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Science at Shedd

Sagu, a Pacific white-sided dolphin born at Shedd to mother Piquet, swims and bonds with his mother in Secluded Bay shortly after his birth.

A steady stream of data has been collected on Pacific white-sided dolphin calves born at Shedd. With fewer than 20 Pacific white-sided dolphins in North American aquariums and zoos, the animals in Shedd’s care offer a rare window into the biology and behavior of this little-studied species.

Coral is grown from "plugs", small plastic vials containing the sediment the coral needs to anchor itself, then transplanted into the wild.

Tiny juvenile elkhorn corals, Acropora palmata, grow on a ceramic tile like the one held at left. Shedd is part of an international team of aquariums and zoos working with Project SECORE International to develop and refine methods of raising coral larvae, with the long-range goal of spawning endangered corals in-house. Shedd is also part of an elkhorn reintroduction program in the Caribbean.

A juvenile tiger stingray, its body a flat disk with its eyes protruding from the top and a long, whip-like tail opposite.

This pup is one of nearly a dozen tiger rays born at Shedd, which was the first North American zoological institution to breed this freshwater fish. Shedd has successful breeding programs for two other species, bigtooth river rays and white-blotched river rays. Our expert in Amazon animals is program leader for freshwater rays for the Association of Zoos and Aquariums.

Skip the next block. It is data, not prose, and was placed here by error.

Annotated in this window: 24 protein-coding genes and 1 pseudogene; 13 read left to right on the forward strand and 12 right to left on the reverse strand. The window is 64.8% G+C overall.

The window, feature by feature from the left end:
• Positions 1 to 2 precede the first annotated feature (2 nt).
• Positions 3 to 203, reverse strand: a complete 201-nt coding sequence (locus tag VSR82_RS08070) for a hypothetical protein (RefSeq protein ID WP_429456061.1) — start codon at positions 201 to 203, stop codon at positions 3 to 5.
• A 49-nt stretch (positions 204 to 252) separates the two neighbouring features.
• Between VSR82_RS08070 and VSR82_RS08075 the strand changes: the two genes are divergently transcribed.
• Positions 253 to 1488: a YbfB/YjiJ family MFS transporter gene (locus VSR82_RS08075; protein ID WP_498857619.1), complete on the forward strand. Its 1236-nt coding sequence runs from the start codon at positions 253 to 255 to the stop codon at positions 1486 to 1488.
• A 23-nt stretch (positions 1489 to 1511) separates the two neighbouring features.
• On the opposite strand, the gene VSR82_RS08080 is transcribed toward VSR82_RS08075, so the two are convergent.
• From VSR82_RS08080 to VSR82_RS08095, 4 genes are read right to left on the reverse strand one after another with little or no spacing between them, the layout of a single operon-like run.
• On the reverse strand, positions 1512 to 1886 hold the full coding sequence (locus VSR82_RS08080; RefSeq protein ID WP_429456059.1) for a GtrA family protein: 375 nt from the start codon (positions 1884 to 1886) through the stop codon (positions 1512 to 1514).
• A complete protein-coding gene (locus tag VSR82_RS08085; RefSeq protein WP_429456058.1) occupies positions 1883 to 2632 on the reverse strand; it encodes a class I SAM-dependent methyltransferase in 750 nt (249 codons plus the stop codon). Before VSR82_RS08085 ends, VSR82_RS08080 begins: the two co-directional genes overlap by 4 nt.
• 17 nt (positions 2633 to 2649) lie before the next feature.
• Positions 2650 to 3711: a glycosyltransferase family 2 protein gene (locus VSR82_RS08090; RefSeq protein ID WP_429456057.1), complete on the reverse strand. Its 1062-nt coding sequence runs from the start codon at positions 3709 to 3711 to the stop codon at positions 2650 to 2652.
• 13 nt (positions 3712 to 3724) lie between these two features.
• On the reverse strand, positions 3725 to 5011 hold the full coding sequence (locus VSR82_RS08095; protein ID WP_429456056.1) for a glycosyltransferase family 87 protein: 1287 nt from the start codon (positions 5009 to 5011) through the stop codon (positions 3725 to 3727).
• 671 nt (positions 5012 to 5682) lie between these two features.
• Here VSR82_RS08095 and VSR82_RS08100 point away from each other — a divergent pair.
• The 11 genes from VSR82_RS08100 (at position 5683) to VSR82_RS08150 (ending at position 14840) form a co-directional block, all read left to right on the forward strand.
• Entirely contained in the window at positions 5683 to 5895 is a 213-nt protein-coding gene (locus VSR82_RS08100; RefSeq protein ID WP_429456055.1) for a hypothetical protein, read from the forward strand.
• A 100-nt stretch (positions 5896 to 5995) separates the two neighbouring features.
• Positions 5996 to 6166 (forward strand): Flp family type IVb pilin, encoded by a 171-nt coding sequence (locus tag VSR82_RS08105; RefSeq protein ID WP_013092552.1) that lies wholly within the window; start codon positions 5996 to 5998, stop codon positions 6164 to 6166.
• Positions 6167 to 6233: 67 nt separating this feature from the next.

Two beluga whales peer at the viewer from just beneath the surface of the water.

Hearing and acoustics research increased the scientific community’s understanding of how belugas hear and how underwater noise from ships and marine mining might impact them.

Lab manager Frank Olario, wearing safety googles, rubber gloves and a lab coat, lifts a petri dish out of a large centrifuge in Shedd's microbiome lab.

Shedd is home to chemistry, pathology, molecular biology and DNA sequencing laboratories. Here, scientists monitor all aspects of animal habitats, even tiny microbes that are too small to see.